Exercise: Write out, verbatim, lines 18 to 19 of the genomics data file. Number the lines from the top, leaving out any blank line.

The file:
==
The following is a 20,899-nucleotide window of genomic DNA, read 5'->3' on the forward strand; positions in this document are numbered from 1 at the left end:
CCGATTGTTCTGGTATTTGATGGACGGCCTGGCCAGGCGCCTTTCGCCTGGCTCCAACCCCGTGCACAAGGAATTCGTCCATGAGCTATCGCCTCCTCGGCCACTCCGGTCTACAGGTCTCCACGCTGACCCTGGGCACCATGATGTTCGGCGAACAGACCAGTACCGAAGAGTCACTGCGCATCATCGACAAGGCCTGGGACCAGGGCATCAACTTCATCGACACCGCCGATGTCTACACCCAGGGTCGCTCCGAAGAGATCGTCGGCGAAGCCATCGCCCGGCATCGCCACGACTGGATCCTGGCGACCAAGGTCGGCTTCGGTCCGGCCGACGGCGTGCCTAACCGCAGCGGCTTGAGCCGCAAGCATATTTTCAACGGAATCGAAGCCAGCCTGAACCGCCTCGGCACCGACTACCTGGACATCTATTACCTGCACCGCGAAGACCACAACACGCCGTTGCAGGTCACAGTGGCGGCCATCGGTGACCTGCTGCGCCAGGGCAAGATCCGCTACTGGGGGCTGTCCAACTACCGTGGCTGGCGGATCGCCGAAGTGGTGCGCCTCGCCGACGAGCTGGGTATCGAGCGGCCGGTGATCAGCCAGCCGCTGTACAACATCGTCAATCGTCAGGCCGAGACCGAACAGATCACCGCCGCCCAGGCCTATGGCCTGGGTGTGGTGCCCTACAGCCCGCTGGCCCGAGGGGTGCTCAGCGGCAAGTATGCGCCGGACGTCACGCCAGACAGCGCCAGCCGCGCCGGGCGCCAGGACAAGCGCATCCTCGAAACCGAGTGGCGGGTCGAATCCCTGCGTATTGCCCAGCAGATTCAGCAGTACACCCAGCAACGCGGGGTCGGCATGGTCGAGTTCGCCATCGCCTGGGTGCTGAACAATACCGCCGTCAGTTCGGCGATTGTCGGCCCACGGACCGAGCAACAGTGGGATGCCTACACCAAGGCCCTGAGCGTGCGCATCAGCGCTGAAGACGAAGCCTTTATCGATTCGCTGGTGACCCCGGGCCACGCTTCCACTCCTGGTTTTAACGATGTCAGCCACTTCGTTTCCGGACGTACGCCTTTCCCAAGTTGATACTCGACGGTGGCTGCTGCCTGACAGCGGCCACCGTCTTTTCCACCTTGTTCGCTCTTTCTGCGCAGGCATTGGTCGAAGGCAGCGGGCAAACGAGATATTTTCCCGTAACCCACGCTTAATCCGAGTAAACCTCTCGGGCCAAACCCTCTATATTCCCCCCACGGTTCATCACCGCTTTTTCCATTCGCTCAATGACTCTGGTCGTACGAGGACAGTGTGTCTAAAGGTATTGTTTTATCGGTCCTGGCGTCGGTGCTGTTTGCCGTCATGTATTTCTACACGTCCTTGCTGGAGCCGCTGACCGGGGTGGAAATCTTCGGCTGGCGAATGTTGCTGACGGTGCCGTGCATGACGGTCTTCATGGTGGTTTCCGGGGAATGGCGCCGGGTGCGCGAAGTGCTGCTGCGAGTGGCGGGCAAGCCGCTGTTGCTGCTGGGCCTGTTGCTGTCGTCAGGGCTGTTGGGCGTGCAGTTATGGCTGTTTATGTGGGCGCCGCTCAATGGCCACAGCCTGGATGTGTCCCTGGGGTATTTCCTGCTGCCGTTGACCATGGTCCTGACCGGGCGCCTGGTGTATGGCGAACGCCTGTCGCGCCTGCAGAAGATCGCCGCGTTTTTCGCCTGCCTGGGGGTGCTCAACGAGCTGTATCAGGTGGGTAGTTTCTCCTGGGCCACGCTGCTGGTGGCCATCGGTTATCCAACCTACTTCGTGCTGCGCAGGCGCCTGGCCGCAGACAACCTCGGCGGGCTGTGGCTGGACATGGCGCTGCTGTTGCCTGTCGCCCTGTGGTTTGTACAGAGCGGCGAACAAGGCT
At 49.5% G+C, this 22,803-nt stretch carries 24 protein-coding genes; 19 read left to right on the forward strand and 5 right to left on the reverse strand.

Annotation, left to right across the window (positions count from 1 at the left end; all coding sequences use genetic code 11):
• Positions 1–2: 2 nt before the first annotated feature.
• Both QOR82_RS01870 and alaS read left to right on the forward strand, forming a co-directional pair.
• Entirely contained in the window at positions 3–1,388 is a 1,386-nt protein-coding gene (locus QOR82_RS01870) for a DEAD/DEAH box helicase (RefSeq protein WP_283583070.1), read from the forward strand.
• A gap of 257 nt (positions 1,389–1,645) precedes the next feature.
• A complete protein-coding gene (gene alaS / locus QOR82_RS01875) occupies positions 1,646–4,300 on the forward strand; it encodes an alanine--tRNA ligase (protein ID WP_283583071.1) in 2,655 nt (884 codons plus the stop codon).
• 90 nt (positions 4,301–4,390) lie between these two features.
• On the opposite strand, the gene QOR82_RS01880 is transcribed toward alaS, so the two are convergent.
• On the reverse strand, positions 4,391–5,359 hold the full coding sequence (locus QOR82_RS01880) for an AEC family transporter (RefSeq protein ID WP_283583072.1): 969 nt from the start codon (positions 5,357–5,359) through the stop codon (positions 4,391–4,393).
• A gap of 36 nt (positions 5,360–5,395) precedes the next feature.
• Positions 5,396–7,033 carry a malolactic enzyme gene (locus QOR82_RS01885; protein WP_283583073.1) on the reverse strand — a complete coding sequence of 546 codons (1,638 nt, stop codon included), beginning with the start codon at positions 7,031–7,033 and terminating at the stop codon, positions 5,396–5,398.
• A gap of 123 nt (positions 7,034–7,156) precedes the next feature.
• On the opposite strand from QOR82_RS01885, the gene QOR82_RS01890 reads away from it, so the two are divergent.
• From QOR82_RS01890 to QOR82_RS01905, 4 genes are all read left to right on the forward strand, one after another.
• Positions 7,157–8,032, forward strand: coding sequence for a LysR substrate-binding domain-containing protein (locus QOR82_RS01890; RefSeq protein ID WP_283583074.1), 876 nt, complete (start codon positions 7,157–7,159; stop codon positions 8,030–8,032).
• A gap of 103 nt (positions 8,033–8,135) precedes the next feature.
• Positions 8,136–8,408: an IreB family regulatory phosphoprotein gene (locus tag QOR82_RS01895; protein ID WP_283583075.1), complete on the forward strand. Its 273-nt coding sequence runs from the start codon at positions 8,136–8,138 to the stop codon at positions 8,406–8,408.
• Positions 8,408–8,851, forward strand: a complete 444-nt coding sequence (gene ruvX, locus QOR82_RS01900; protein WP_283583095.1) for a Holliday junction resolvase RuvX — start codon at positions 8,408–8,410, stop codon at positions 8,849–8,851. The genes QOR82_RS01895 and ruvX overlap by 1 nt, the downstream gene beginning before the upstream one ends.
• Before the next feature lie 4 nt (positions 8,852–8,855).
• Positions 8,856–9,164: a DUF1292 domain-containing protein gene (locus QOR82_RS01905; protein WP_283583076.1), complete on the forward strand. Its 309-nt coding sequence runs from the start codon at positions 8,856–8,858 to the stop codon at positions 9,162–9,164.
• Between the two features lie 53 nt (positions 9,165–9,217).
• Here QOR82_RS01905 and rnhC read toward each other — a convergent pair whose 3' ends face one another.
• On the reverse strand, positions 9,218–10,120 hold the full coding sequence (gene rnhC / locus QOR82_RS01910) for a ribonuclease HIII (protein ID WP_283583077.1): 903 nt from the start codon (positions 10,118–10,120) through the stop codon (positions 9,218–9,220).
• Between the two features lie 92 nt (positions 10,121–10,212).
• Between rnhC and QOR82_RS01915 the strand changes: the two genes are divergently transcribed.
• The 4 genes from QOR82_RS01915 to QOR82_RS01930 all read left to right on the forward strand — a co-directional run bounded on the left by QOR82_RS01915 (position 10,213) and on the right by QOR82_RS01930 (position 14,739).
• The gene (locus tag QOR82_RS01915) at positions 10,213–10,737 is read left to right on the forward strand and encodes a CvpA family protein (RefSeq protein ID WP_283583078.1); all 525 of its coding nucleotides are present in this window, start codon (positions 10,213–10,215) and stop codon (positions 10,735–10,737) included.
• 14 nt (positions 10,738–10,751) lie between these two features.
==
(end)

• Positions 7,157–8,032, forward strand: coding sequence for a LysR substrate-binding domain-containing protein (locus QOR82_RS01890; RefSeq protein ID WP_283583074.1), 876 nt, complete (start codon positions 7,157–7,159; stop codon positions 8,030–8,032).
• A gap of 103 nt (positions 8,033–8,135) precedes the next feature.